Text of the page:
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[PASSED] Convict Appellate Rights

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Quelesh
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Founded: Jun 09, 2009
Ex-Nation

Postby Quelesh » Sun Feb 19, 2012 6:57 am

United Celts wrote:Mac Lochlainn clears his throat before continuing. "With all due respect to the Queleshi ambassador, can we not exclude the double jeopardy provisions from your proposal and bring them up later for the sake of passing a habeas corpus protection of some kind, as the Ossitanian ambassador previously suggested?


Now this I am willing to consider, though at this time I don't make any promises. I think that habeas corpus and double jeopardy are inherently related, but I don't necessarily have an objection to handling them in two separate proposals.

That said, I'm not convinced that this proposal and my proposal are actually contradictory, the relevant clause of my proposal being about retrials and this proposal being all about appeals.

Also, I definitely oppose mandating that the prosecution have an equal right to appeal as the defense in every WA member state. In Quelesh the prosecution cannot appeal an acquittal, and we have no intention of changing that. I also oppose limiting by WA law the circumstances in which member states may allow the defense to appeal a conviction. I would support mandating that member states allow the appeal of a conviction at minimum on the listed grounds.

This proposal as worded is not something that I would be able to support, but I'll consider handling double jeopardy and the remainder of the habeas corpus provisions in separate resolutions. Even if I do split the resolutions into two, however, I do not intend to abandon the effort to ban double jeopardy; I've been transparent about that intention from the beginning.
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Sanctaria
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Postby Sanctaria » Sun Feb 19, 2012 7:02 am

Quelesh wrote:This proposal as worded is not something that I would be able to support, but I'll consider handling double jeopardy and the remainder of the habeas corpus provisions in separate resolutions. Even if I do split the resolutions into two, however, I do not intend to abandon the effort to ban double jeopardy; I've been transparent about that intention from the beginning.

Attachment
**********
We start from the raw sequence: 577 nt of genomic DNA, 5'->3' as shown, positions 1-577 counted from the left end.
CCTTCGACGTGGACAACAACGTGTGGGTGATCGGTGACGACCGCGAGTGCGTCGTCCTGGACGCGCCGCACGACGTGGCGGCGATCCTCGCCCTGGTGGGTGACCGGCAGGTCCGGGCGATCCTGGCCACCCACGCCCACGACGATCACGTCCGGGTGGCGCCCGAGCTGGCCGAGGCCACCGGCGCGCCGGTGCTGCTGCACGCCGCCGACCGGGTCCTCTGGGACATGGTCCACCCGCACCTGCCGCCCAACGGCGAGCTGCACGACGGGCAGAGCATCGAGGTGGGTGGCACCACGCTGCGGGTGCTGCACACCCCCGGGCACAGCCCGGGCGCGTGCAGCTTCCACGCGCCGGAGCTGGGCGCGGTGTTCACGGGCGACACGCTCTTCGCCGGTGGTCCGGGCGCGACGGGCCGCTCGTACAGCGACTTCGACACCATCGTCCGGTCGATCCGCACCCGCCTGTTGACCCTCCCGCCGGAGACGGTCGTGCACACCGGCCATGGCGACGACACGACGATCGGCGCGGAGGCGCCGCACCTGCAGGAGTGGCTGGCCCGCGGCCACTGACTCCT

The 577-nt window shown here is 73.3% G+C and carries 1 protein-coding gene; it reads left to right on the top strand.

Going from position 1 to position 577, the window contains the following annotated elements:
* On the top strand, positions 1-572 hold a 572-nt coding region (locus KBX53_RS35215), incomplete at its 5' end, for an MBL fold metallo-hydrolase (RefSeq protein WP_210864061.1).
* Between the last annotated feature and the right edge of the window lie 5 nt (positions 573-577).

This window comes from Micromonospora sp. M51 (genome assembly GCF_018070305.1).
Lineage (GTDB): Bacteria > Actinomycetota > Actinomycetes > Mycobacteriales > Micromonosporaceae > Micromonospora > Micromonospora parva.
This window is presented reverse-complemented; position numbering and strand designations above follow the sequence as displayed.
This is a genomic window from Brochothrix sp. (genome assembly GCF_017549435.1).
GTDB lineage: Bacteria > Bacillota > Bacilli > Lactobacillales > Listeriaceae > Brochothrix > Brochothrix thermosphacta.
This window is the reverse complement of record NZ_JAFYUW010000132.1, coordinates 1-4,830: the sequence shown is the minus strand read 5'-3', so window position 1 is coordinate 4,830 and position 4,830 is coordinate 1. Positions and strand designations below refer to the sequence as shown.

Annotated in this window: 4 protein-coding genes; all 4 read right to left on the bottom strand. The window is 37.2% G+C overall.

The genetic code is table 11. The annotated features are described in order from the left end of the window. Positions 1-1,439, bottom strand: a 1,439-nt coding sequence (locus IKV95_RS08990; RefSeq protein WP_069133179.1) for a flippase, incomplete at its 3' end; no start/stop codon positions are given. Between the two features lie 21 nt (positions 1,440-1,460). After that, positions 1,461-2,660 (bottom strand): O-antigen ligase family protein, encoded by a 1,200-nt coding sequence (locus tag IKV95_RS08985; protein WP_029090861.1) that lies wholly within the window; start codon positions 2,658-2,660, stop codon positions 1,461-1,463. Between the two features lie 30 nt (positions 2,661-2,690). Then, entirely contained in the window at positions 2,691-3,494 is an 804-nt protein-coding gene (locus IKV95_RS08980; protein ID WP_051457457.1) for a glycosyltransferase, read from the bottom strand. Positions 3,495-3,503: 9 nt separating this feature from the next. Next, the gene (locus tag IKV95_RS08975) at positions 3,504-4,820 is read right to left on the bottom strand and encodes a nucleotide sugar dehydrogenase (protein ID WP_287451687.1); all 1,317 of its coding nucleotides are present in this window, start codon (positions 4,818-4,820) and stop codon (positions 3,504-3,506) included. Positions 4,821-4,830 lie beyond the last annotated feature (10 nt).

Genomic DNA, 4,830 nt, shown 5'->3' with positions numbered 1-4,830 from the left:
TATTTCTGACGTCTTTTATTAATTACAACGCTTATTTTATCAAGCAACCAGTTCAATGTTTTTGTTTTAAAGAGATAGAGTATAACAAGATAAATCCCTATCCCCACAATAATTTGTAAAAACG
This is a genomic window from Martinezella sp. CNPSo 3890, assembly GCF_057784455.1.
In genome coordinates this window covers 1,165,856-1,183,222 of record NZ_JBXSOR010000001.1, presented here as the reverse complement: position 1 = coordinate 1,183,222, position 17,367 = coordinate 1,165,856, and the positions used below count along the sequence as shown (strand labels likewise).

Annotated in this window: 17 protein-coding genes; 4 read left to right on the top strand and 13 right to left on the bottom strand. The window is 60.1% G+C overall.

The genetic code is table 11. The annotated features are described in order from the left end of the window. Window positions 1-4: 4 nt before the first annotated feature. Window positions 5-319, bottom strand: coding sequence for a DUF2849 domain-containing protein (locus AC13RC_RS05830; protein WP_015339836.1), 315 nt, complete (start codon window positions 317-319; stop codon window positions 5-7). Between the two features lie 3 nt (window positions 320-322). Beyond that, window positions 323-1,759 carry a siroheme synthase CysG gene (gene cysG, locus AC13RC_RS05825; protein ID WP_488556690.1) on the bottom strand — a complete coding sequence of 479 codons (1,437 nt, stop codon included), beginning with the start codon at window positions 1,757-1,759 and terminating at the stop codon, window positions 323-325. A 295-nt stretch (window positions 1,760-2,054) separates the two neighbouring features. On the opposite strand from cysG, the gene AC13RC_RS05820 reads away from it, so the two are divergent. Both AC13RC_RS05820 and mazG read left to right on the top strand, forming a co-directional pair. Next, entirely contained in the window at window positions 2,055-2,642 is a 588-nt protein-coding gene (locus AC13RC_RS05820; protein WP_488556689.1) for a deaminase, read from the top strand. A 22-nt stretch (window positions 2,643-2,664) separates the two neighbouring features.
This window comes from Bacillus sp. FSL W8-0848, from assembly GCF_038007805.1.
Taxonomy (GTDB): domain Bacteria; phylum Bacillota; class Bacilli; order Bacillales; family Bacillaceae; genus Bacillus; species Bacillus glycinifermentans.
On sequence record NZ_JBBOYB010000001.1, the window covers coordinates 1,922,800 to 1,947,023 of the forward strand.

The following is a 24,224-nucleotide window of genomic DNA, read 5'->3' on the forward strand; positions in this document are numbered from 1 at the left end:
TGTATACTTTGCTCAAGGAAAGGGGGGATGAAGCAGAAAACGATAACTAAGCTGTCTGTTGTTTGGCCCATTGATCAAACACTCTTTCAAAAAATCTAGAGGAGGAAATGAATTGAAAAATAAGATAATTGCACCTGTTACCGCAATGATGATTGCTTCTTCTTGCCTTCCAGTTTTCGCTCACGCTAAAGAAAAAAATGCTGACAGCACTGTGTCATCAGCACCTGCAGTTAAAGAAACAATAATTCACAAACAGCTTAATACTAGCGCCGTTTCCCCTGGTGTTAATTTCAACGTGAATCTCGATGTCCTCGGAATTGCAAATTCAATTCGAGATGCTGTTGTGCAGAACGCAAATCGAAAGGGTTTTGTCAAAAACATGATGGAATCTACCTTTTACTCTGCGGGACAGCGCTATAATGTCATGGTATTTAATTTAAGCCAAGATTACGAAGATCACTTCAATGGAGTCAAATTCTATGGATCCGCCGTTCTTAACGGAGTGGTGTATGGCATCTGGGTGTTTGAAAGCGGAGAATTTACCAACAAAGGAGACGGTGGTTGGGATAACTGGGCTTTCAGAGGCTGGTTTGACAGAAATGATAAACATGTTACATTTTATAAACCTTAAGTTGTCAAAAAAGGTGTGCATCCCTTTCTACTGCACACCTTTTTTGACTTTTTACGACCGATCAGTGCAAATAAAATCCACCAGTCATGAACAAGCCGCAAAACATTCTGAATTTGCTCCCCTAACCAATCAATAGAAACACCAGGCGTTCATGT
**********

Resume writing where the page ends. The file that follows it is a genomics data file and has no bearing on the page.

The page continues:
I would encourage the splitting, Ambassador. We're all in general agreement on your provisions of habeas corpus and having a replacement is crucial if your repeal is going to pass. By splitting the two we can concentrate on debating double jeopardy knowing that a right to habeas corpus is guaranteed regardless.

That being said, Ambassador, your permission isn't exactly being sought here. If a delegation wishes to split the two and pursue them, they are entirely free to do so. They could have them both done and dusted and submitted as soon as a repeal is passed.
Last edited by Sanctaria on Sun Feb 19, 2012 7:07 am, edited 2 times in total.
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Ossitania
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Postby Ossitania » Wed Feb 22, 2012 12:47 pm

We would like further input into how we might improve this draft to ensure that it is submission-worthy when the time comes. In particular, further suggestions on legitimate grounds to appeal a decision would be appreciated.
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Christian Democrats
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Postby Christian Democrats » Wed Feb 22, 2012 12:55 pm

This proposal does not belong in the human rights category because it would restrict people's right to appeal.
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Ossitania
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Postby Ossitania » Wed Feb 22, 2012 1:41 pm

Christian Democrats wrote:This proposal does not belong in the human rights category because it would restrict people's right to appeal.


In nations that already have broad appellation rights, whereas it would give them to nations that have none. However, I have been thinking over it, and I think I can safely include the "at minimum" addition that your nation suggested without opening the door to double jeopardy.
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Ossitania
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Postby Ossitania » Sat Feb 25, 2012 3:21 am

Do any other ambassadors have constructive commentary to make? I really would like for this to be ready to submit before the current repeal has passed.
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Ossitania
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Postby Ossitania » Wed Feb 29, 2012 10:48 am